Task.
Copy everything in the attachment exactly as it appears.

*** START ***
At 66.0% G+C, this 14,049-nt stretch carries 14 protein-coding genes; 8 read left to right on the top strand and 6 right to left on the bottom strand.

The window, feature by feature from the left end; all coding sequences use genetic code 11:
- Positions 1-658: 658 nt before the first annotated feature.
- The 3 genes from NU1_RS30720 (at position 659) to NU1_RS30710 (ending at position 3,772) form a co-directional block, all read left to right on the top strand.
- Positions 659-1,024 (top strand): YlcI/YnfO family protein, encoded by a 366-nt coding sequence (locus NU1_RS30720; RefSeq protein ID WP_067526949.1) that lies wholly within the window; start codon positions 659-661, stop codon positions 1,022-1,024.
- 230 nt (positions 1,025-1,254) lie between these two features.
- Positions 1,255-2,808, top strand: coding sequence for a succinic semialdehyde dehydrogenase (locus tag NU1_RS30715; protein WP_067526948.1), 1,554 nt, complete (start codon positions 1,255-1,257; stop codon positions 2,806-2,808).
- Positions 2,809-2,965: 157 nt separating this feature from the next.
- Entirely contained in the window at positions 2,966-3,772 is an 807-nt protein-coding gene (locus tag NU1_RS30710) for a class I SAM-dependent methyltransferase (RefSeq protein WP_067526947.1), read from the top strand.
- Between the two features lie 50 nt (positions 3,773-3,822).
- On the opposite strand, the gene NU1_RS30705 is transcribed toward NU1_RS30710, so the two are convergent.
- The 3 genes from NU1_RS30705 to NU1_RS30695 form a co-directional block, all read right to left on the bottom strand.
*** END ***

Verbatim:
At 66.0% G+C, this 14,049-nt stretch carries 14 protein-coding genes; 8 read left to right on the top strand and 6 right to left on the bottom strand.

The window, feature by feature from the left end; all coding sequences use genetic code 11:
- Positions 1-658: 658 nt before the first annotated feature.
- The 3 genes from NU1_RS30720 (at position 659) to NU1_RS30710 (ending at position 3,772) form a co-directional block, all read left to right on the top strand.
- Positions 659-1,024 (top strand): YlcI/YnfO family protein, encoded by a 366-nt coding sequence (locus NU1_RS30720; RefSeq protein ID WP_067526949.1) that lies wholly within the window; start codon positions 659-661, stop codon positions 1,022-1,024.
- 230 nt (positions 1,025-1,254) lie between these two features.
- Positions 1,255-2,808, top strand: coding sequence for a succinic semialdehyde dehydrogenase (locus tag NU1_RS30715; protein WP_067526948.1), 1,554 nt, complete (start codon positions 1,255-1,257; stop codon positions 2,806-2,808).
- Positions 2,809-2,965: 157 nt separating this feature from the next.
- Entirely contained in the window at positions 2,966-3,772 is an 807-nt protein-coding gene (locus tag NU1_RS30710) for a class I SAM-dependent methyltransferase (RefSeq protein WP_067526947.1), read from the top strand.
- Between the two features lie 50 nt (positions 3,773-3,822).
- On the opposite strand, the gene NU1_RS30705 is transcribed toward NU1_RS30710, so the two are convergent.
- The 3 genes from NU1_RS30705 to NU1_RS30695 form a co-directional block, all read right to left on the bottom strand.